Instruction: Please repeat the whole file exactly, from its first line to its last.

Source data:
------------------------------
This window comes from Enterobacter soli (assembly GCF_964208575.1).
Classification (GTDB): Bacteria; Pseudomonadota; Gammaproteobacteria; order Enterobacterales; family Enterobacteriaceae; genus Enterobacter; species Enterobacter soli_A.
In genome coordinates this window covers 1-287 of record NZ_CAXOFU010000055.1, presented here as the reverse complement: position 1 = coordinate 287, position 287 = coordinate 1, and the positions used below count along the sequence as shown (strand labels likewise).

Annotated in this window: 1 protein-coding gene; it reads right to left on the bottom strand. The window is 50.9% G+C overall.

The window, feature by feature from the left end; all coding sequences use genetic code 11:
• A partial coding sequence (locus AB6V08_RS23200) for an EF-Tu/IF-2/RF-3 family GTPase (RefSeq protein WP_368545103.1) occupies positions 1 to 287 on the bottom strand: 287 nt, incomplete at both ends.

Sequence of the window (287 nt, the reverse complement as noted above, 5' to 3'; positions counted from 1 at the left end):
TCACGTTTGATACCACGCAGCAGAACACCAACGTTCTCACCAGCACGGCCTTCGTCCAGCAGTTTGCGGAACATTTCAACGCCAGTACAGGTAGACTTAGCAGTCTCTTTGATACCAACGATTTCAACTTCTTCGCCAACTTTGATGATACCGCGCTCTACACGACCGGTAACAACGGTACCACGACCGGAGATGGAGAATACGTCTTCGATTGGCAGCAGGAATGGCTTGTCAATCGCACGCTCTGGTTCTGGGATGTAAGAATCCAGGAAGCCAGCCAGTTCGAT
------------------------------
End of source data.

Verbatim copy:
This window comes from Enterobacter soli (assembly GCF_964208575.1).
Classification (GTDB): Bacteria; Pseudomonadota; Gammaproteobacteria; order Enterobacterales; family Enterobacteriaceae; genus Enterobacter; species Enterobacter soli_A.
In genome coordinates this window covers 1-287 of record NZ_CAXOFU010000055.1, presented here as the reverse complement: position 1 = coordinate 287, position 287 = coordinate 1, and the positions used below count along the sequence as shown (strand labels likewise).

Annotated in this window: 1 protein-coding gene; it reads right to left on the bottom strand. The window is 50.9% G+C overall.

The window, feature by feature from the left end; all coding sequences use genetic code 11:
• A partial coding sequence (locus AB6V08_RS23200) for an EF-Tu/IF-2/RF-3 family GTPase (RefSeq protein WP_368545103.1) occupies positions 1 to 287 on the bottom strand: 287 nt, incomplete at both ends.

Sequence of the window (287 nt, the reverse complement as noted above, 5' to 3'; positions counted from 1 at the left end):
TCACGTTTGATACCACGCAGCAGAACACCAACGTTCTCACCAGCACGGCCTTCGTCCAGCAGTTTGCGGAACATTTCAACGCCAGTACAGGTAGACTTAGCAGTCTCTTTGATACCAACGATTTCAACTTCTTCGCCAACTTTGATGATACCGCGCTCTACACGACCGGTAACAACGGTACCACGACCGGAGATGGAGAATACGTCTTCGATTGGCAGCAGGAATGGCTTGTCAATCGCACGCTCTGGTTCTGGGATGTAAGAATCCAGGAAGCCAGCCAGTTCGAT